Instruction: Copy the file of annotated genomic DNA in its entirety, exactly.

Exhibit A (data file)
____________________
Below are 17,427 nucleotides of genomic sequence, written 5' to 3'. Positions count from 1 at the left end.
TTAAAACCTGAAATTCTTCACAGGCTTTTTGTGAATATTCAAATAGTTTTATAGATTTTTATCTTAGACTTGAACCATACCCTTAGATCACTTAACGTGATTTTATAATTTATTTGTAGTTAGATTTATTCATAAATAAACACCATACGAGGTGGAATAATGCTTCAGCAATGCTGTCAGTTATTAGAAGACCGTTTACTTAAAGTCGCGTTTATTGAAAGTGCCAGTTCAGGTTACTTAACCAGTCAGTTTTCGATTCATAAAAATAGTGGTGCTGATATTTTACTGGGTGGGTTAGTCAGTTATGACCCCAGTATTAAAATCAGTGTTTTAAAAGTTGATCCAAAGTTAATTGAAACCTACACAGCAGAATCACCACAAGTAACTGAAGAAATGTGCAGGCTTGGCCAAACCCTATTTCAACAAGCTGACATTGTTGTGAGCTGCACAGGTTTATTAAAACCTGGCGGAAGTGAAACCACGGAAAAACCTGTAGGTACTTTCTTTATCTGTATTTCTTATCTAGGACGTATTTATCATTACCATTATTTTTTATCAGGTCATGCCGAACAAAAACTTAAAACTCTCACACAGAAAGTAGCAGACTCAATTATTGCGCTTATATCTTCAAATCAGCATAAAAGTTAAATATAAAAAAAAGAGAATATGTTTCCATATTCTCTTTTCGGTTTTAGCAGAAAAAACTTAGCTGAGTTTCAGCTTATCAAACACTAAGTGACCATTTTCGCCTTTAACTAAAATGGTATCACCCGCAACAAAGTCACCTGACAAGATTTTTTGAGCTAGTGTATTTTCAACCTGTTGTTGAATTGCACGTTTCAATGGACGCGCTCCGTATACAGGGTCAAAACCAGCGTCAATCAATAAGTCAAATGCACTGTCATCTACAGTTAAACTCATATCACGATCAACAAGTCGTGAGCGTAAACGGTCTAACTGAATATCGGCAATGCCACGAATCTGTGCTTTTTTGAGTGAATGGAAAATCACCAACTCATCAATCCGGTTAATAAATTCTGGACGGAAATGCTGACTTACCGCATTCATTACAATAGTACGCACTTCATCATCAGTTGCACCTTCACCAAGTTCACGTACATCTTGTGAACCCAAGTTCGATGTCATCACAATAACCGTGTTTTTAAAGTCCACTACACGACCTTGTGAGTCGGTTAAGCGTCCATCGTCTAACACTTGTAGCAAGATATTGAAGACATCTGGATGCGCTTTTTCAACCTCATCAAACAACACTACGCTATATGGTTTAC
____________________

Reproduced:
Below are 17,427 nucleotides of genomic sequence, written 5' to 3'. Positions count from 1 at the left end.
TTAAAACCTGAAATTCTTCACAGGCTTTTTGTGAATATTCAAATAGTTTTATAGATTTTTATCTTAGACTTGAACCATACCCTTAGATCACTTAACGTGATTTTATAATTTATTTGTAGTTAGATTTATTCATAAATAAACACCATACGAGGTGGAATAATGCTTCAGCAATGCTGTCAGTTATTAGAAGACCGTTTACTTAAAGTCGCGTTTATTGAAAGTGCCAGTTCAGGTTACTTAACCAGTCAGTTTTCGATTCATAAAAATAGTGGTGCTGATATTTTACTGGGTGGGTTAGTCAGTTATGACCCCAGTATTAAAATCAGTGTTTTAAAAGTTGATCCAAAGTTAATTGAAACCTACACAGCAGAATCACCACAAGTAACTGAAGAAATGTGCAGGCTTGGCCAAACCCTATTTCAACAAGCTGACATTGTTGTGAGCTGCACAGGTTTATTAAAACCTGGCGGAAGTGAAACCACGGAAAAACCTGTAGGTACTTTCTTTATCTGTATTTCTTATCTAGGACGTATTTATCATTACCATTATTTTTTATCAGGTCATGCCGAACAAAAACTTAAAACTCTCACACAGAAAGTAGCAGACTCAATTATTGCGCTTATATCTTCAAATCAGCATAAAAGTTAAATATAAAAAAAAGAGAATATGTTTCCATATTCTCTTTTCGGTTTTAGCAGAAAAAACTTAGCTGAGTTTCAGCTTATCAAACACTAAGTGACCATTTTCGCCTTTAACTAAAATGGTATCACCCGCAACAAAGTCACCTGACAAGATTTTTTGAGCTAGTGTATTTTCAACCTGTTGTTGAATTGCACGTTTCAATGGACGCGCTCCGTATACAGGGTCAAAACCAGCGTCAATCAATAAGTCAAATGCACTGTCATCTACAGTTAAACTCATATCACGATCAACAAGTCGTGAGCGTAAACGGTCTAACTGAATATCGGCAATGCCACGAATCTGTGCTTTTTTGAGTGAATGGAAAATCACCAACTCATCAATCCGGTTAATAAATTCTGGACGGAAATGCTGACTTACCGCATTCATTACAATAGTACGCACTTCATCATCAGTTGCACCTTCACCAAGTTCACGTACATCTTGTGAACCCAAGTTCGATGTCATCACAATAACCGTGTTTTTAAAGTCCACTACACGACCTTGTGAGTCGGTTAAGCGTCCATCGTCTAACACTTGTAGCAAGATATTGAAGACATCTGGATGCGCTTTTTCAACCTCATCAAACAACACTACGCTATATGGTTTAC